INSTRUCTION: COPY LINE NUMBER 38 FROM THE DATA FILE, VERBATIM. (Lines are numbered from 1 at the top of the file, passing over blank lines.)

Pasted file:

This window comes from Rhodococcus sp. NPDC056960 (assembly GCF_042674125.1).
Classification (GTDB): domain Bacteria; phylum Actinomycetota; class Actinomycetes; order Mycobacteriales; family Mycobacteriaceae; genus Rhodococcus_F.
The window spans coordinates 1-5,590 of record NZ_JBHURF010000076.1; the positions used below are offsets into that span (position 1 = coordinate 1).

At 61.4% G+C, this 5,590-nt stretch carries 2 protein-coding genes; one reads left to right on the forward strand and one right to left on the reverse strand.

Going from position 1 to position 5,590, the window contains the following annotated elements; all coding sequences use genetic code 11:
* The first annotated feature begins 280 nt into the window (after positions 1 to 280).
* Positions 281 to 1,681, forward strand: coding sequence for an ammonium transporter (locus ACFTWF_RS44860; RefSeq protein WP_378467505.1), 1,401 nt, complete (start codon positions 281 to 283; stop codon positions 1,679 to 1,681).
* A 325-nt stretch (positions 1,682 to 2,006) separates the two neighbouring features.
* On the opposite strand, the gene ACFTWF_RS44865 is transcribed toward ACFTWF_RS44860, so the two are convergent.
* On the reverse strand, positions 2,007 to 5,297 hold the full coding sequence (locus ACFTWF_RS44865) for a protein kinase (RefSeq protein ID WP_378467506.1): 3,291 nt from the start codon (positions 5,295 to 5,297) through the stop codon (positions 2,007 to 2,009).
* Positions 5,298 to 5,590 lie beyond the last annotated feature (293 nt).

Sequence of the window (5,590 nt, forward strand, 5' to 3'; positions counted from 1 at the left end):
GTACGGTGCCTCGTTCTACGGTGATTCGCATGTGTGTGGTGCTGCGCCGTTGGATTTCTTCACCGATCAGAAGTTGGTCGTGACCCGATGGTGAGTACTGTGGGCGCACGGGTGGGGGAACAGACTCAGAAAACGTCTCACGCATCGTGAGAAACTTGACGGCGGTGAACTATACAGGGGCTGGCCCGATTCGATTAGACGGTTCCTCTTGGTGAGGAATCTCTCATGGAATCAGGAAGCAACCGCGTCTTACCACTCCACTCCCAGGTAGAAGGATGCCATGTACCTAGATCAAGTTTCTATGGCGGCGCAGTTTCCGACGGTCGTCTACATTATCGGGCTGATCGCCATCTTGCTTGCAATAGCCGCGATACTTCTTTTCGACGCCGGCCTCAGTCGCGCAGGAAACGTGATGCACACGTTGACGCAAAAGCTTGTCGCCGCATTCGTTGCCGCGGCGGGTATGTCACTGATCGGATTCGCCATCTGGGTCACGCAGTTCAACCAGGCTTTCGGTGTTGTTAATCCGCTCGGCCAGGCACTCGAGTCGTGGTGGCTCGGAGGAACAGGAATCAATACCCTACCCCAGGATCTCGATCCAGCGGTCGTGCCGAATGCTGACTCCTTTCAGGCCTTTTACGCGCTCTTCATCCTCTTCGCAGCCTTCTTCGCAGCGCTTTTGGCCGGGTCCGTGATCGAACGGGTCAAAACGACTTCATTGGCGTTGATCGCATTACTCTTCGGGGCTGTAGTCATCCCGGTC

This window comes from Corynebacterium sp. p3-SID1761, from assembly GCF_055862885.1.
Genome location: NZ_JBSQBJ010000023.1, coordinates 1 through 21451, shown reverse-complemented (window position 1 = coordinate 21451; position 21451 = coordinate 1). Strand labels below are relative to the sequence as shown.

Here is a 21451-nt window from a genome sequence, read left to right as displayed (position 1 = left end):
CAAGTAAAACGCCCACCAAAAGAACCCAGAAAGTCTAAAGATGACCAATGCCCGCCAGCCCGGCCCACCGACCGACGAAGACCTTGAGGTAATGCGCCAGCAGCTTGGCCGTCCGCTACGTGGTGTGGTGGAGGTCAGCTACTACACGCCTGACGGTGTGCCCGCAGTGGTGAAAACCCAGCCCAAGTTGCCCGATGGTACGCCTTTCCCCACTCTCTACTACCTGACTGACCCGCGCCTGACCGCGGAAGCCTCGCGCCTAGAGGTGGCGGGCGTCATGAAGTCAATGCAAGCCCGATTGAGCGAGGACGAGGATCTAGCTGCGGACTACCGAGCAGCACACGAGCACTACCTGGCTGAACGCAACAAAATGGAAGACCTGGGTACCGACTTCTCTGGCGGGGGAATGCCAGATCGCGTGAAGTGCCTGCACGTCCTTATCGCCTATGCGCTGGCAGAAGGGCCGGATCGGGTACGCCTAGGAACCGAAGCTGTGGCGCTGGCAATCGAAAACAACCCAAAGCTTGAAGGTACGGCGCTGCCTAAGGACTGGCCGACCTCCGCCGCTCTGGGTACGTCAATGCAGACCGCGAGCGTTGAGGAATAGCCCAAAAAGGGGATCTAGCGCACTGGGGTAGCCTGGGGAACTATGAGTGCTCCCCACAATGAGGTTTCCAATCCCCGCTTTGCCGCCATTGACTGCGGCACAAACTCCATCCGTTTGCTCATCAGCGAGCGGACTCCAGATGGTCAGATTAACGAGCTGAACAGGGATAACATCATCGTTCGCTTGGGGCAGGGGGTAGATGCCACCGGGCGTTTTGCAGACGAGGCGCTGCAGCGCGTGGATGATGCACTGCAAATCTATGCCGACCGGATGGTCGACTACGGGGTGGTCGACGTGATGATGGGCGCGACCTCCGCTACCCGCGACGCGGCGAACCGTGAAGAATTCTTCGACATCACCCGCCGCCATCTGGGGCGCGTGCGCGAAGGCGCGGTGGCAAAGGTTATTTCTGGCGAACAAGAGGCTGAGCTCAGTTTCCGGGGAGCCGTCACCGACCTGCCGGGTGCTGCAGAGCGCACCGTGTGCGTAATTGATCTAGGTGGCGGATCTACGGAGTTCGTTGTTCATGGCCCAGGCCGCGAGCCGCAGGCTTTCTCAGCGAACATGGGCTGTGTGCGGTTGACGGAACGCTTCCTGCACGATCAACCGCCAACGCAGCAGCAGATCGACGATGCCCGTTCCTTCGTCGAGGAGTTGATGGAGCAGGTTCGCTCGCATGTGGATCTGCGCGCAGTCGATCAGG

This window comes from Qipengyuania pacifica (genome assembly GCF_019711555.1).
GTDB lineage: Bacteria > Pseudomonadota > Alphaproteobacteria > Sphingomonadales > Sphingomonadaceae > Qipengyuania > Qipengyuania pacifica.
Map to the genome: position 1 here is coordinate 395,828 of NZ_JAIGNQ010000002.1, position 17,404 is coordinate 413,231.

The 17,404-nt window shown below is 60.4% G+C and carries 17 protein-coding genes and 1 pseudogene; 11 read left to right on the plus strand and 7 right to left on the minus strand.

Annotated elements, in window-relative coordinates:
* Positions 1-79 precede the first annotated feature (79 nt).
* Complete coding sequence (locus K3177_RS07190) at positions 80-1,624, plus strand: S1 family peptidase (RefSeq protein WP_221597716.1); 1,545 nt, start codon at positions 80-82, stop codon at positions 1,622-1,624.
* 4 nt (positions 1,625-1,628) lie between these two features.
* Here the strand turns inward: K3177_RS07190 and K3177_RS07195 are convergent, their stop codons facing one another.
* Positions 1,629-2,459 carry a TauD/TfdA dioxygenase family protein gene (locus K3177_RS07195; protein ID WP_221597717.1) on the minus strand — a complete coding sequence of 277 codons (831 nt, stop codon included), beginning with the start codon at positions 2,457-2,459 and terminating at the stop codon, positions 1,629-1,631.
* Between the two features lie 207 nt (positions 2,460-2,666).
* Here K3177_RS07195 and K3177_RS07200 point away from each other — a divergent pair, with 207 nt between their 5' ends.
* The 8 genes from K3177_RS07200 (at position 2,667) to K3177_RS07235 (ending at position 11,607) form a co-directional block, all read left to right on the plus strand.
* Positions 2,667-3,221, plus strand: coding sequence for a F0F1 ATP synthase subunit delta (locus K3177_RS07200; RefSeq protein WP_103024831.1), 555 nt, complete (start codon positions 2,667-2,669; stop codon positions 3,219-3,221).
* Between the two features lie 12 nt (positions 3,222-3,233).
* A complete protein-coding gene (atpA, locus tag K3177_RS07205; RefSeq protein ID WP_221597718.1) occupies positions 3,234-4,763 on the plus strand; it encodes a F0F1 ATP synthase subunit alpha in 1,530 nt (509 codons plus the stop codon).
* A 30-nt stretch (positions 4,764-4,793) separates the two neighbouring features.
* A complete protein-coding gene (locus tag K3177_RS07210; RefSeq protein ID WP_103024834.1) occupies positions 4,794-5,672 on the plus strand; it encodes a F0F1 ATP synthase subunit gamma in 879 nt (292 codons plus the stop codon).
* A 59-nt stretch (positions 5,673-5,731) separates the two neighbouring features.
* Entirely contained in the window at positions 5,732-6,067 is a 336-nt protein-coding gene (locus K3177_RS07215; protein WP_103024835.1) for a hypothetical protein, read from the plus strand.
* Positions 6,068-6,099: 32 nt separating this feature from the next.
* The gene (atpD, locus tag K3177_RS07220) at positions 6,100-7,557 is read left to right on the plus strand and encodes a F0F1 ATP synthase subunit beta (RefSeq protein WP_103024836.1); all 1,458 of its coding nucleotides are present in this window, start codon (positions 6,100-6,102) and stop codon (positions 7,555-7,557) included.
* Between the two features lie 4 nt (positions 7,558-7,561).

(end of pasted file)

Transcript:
* Positions 6,068-6,099: 32 nt separating this feature from the next.